Paddling over to the corporate reporting lane in the information pool, we find annual reports similarly awash in words. Reports have doubled in length to 103 pages in the past 16 years, according to a survey of annual reports by Deloitte. In 2012, words overtook numbers, as narrative made up 51% of the report and the financial statements 49%. The study found that longer annual reports require “a serious level of content, cohesion and connected thought and information.” However, only 14% of companies produced a report that Deloitte considered cohesive.
The quality of annual reports is improving, but far too much content is still boilerplate. That may make interesting reading for accountants and regulators, but not for the average reader. According to Deloitte, annual reports contain six pages, on average, of accounting policy statements that repeat the requirements of new and old standards. Static risk management disclosure generally adds another four pages, and a massive 32 pages in one instance.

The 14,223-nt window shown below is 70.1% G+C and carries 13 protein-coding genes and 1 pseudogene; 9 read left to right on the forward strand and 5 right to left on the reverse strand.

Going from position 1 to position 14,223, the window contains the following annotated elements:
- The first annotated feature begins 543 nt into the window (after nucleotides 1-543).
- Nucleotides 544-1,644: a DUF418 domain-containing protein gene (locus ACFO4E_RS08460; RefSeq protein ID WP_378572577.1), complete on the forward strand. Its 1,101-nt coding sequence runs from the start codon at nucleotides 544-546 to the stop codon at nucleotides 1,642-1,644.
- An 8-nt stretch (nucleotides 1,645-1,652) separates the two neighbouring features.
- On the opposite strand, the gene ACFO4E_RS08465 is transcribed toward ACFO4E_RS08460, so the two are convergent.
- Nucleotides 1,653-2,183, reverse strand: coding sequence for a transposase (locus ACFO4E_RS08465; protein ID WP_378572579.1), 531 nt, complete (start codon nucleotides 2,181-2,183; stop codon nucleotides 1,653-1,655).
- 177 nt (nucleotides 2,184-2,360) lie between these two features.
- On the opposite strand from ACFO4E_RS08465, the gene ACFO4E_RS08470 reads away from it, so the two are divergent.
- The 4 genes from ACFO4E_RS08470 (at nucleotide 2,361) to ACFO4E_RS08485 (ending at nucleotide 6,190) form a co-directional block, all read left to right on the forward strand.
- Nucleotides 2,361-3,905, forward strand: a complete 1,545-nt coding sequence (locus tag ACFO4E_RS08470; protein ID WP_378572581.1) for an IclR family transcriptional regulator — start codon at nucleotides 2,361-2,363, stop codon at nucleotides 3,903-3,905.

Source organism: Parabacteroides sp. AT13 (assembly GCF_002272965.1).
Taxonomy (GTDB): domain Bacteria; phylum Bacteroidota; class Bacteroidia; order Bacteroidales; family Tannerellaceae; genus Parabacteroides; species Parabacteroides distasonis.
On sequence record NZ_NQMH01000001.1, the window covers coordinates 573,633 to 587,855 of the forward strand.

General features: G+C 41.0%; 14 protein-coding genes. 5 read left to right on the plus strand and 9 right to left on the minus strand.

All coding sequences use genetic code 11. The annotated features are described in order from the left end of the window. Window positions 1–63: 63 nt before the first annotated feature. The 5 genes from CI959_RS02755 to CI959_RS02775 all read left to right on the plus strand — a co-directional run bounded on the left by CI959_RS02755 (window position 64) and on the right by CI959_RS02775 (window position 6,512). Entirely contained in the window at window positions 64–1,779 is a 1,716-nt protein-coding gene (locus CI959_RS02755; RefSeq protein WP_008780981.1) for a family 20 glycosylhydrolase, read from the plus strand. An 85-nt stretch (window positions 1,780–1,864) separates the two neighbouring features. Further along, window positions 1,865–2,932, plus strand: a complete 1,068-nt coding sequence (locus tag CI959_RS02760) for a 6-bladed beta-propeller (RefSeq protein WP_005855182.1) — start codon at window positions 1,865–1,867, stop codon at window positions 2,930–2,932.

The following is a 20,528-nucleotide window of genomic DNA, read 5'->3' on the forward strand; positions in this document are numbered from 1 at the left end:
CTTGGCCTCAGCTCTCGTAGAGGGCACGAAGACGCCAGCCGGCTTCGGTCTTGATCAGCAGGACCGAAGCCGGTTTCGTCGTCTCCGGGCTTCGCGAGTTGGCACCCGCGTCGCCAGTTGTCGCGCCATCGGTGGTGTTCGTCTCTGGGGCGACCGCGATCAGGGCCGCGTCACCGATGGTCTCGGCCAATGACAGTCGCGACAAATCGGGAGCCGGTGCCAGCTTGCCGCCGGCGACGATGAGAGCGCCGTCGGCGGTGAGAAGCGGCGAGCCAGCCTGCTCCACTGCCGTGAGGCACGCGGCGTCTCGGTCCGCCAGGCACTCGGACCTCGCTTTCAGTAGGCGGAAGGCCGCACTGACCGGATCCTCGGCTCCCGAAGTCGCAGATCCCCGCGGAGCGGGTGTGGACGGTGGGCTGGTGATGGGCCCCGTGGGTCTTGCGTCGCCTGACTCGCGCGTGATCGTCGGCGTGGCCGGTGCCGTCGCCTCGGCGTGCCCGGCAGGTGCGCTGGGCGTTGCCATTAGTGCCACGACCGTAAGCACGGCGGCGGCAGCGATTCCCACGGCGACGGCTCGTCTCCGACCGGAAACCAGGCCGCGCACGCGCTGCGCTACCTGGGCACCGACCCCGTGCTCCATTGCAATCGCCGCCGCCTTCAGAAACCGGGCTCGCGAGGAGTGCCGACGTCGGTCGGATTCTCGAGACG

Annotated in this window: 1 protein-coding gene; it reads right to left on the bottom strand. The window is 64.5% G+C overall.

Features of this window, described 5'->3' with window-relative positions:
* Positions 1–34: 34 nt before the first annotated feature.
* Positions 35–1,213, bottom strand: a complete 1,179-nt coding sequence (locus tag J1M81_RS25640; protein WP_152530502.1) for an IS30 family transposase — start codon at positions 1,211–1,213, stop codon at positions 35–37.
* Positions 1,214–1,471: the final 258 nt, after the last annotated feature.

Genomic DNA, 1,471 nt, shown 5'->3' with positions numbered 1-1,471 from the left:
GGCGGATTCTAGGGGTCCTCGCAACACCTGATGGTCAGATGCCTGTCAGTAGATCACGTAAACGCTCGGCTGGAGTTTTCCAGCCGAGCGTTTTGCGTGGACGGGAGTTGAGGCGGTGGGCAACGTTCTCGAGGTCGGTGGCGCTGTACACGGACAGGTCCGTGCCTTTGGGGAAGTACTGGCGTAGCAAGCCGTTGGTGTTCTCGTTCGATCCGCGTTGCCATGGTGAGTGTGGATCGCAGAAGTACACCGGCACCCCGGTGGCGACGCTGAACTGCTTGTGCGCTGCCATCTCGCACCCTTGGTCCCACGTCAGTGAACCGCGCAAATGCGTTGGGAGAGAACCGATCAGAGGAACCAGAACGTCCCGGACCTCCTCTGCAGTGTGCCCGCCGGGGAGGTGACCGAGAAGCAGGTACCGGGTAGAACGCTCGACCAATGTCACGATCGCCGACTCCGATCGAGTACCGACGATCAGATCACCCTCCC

Unfortunately, the push for greater disclosure may be impeding clear and meaningful communication. It also creates a major challenge for annual report preparers, as nobody has the authority, much less the courage, to remove or find a better home for static and stale content.
Sustainability reports: content for experts only?
Diving into the next lane, we find a relative newcomer to the information pool: the Global Reporting Initiative or GRI. A non-profit organization that promotes economic, environmental and social sustainability reporting, the GRI provides a reporting framework that is increasingly used worldwide as demand grows for such reporting. The question is, how much is enough?
The GRI apparently thinks more is better, as it plans to issue new expanded G4 reporting guidelines this summer. Trouble is, the majority of readers and reporters are worried that more is anything but better.
According to a summary of 649 public comments received on the proposed guidelines, of those responding to the survey questions, 67% agreed that the proposed guidelines achieved a proper balance between economic, governance, environmental and social indicators.
Significantly, only 27% agreed that the guidelines will drive cost-effective preparation of sustainability reporting for all organizations. And just 28% agreed that the guidelines would apply to organizations of various sizes in their region. In other words, readers and reporters both expressed reservations about added length, higher cost and lower relevance.